Description: Background Although microarrays are analysis tools in biomedical research, they are known to yield noisy output that usually requires experimental confirmation. To tackle this problem, many studies have developed rules for optimizing probe design and devised complex statistical tools to analyze the output. However, less emphasis has been placed on systematically identifying the noise component as part of the experimental procedure. One source of noise is the variance in probe binding, which can be assessed by replicating array probes. The second source is poor probe performance, which can be assessed by calibrating the array based on a dilution series of target molecules. Using model experiments for copy number variation and gene expression measurements, we investigate here a revised design for microarray experiments that addresses both of these sources of variance. Results Two custom arrays were used to evaluate the revised design: one based on 25 mer probes from an Affymetrix design and the other based on 60 mer probes from an Agilent design. To assess experimental variance in probe binding, all probes were replicated ten times. To assess probe performance, the probes were calibrated using a dilution series of target molecules and the signal response was fitted to an adsorption model. We found that significant variance of the signal could be controlled by averaging across probes and removing probes that are nonresponsive or poorly responsive in the calibration experiment. Taking this into account, one can obtain a more reliable signal with the added option of obtaining absolute rather than relative measurements. Conclusion The assessment of technical variance within the experiments, combined with the calibration of probes allows to remove poorly responding probes and yields more reliable signals for the remaining ones. Once an array is properly calibrated, absolute quantification of signals becomes straight forward, alleviating the need for normalization and reference hybridizations.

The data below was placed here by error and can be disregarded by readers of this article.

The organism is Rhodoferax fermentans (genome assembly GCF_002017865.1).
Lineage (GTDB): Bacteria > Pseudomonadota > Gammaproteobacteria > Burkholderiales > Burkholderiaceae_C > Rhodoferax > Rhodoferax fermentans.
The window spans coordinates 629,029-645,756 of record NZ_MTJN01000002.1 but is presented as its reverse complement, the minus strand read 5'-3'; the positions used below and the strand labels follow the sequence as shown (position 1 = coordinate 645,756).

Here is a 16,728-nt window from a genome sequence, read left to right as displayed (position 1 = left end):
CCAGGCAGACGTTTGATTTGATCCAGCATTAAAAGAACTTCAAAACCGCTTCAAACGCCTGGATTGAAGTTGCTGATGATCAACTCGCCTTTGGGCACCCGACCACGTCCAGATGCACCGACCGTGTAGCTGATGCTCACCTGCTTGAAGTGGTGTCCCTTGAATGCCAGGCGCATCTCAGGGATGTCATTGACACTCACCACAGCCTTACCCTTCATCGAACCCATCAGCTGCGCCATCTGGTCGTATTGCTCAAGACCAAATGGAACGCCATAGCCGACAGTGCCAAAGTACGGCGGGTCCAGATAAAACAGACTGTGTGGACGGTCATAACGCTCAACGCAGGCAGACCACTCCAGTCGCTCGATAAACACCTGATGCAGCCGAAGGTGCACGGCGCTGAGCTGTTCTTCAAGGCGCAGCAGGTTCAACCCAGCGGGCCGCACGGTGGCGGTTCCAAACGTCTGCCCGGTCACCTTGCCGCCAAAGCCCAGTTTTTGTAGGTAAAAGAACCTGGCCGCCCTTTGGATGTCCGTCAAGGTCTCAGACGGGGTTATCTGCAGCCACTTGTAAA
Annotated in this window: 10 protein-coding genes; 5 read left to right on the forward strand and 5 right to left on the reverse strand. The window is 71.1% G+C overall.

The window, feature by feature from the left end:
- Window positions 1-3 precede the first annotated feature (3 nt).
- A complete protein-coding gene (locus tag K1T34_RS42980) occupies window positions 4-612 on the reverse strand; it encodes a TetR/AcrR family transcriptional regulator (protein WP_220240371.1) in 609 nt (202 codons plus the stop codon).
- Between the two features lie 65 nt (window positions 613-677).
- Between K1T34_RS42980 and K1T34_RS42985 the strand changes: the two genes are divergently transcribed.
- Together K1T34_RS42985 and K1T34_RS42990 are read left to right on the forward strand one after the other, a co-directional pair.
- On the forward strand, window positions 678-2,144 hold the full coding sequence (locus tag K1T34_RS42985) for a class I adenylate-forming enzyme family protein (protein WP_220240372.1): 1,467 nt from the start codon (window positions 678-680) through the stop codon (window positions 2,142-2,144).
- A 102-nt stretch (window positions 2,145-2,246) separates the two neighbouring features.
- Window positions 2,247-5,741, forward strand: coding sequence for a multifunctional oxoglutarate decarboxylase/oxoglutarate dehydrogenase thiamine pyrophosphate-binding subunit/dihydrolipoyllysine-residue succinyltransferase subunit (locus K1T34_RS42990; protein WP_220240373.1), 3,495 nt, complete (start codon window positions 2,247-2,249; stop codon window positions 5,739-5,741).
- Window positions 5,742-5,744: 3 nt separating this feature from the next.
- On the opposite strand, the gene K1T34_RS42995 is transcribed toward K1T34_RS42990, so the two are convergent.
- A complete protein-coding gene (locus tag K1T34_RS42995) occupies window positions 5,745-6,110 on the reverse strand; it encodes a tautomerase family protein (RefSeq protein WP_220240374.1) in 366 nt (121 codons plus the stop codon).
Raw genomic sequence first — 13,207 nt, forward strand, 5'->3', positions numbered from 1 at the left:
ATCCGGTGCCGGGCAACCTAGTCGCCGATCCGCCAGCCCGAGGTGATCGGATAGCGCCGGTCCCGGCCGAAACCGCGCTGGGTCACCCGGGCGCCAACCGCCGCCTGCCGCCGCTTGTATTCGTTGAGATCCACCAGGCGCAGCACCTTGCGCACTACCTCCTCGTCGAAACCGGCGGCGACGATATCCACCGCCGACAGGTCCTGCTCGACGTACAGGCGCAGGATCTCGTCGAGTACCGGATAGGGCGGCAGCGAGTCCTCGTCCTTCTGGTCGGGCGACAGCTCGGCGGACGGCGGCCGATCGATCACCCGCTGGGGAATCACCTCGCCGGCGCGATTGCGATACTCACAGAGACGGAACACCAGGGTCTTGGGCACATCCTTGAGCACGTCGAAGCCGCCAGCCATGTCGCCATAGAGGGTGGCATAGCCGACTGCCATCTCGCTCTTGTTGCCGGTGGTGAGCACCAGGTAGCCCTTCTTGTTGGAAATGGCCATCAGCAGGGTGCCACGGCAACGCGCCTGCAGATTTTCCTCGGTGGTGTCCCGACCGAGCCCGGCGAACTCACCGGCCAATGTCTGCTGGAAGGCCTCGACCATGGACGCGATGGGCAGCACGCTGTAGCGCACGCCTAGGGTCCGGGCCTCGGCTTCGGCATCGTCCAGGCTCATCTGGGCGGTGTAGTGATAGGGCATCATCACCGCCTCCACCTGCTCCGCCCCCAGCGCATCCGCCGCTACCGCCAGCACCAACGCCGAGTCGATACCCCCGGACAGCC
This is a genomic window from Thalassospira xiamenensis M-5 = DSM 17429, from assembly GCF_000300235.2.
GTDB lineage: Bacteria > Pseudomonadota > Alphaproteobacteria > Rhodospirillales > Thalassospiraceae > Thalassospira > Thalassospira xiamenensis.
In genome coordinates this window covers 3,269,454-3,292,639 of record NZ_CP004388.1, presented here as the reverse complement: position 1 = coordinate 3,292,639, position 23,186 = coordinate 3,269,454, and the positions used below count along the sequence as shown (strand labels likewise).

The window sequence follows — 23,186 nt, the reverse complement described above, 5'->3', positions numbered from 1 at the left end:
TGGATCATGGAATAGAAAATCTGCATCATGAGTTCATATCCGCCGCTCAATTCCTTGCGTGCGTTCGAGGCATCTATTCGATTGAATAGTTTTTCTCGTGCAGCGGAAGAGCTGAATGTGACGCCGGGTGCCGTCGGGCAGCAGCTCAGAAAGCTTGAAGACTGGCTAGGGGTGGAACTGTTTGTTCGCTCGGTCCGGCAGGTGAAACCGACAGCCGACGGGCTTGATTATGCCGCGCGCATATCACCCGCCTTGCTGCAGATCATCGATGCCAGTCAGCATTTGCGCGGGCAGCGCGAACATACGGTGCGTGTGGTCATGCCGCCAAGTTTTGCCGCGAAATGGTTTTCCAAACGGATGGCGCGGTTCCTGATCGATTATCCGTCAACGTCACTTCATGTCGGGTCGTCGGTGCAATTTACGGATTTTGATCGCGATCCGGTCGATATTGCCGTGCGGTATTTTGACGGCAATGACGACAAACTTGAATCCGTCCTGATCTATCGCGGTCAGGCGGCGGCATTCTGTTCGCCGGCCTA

Keywords: Research Article ; Biology ; Chemistry ; Computer Science
    E-ISSN: 1932-6203
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  • 9
    In: PLoS ONE, 2015, Vol.10(10)
    Description: We propose a metric which can be used to compute the amount of heritable variation enabled by a given dynamical system. A distribution of selection pressures is used such that each pressure selects a particular fixed point via competitive exclusion in order to determine the corresponding distribution of potential fixed points in the population dynamics. This metric accurately detects the number of species present in artificially prepared test systems, and furthermore can correctly determine the number of heritable sets in clustered transition matrix models in which there are no clearly defined genomes. Finally, we apply our metric to the GARD model and show that it accurately reproduces prior measurements of the model’s heritability.
    Keywords: Research Article
    E-ISSN: 1932-6203
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  • 10
    In: PLoS ONE, 2014, Vol.9(1)